It has taken me 23 years to pull Tip’s handwritten memoir into a full-length book, filled with research, stories, background, foreground, and now it is ready to read.
Anyone interested in aviation history, aviation pioneering, the history of planes, big game fishing history, sportfishing history, celebrity history, civil aviation history, … in fact, history in general… is going to enjoy this book.
Col. C. J. Tippett was an extraordinary aviation pioneer who took himself from working class origins to one of the highest leadership positions in international civil aviation.
Between 1929 and 1961, he logged over 10,000 hours of flight time and piloted more than ninety-eight different aircraft models.
In an untiring pursuit for access to aircraft, and in his commitment to civilian flight safety, Tip climbed into the cockpit when no one else would fly.
Tip trained some of the earliest Flying Tigers, certified the first class of Alabama students who would become the Tuskegee Airmen, and shared a boarding house with Major Tooey Spaatz and Major Ira Eaker as they made plans for war.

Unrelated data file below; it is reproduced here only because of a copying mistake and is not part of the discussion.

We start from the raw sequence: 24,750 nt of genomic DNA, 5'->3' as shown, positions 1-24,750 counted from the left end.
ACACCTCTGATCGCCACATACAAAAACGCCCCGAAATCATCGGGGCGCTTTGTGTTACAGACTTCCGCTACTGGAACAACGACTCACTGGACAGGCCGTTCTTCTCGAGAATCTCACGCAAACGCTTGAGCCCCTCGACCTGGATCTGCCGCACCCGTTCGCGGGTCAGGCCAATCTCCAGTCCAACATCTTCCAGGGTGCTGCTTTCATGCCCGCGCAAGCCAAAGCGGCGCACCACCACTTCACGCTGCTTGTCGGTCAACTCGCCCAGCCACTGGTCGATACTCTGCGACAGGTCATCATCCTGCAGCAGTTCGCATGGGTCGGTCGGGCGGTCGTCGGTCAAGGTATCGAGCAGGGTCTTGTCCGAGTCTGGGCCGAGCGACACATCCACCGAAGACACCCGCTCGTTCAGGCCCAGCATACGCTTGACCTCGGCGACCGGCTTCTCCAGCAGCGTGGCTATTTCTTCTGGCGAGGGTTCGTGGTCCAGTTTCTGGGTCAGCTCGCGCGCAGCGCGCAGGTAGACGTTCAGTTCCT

He made record-setting solo flights over the Amazon Jungle in 1943 and fished for black marlin with Ernest Hemingway in Cabo Blanco, Peru in 1956.
When sixteen-year-old Tip saw his first airplane in an Ohio field in 1929, he knew that he must learn to fly. He didn’t know that he would become the first Director of the South American Office of the International Civil Aviation Organization.
Or that he would live in an elite world of political leaders, millionaires, socialites, and celebrities. When Tip finished his memoir, he encouraged his granddaughter, Corinne Tippett, to turn it into a book. Because by the end of his life, he knew that he’d made history.
“When No One Else Would Fly” is now available on Amazon.com!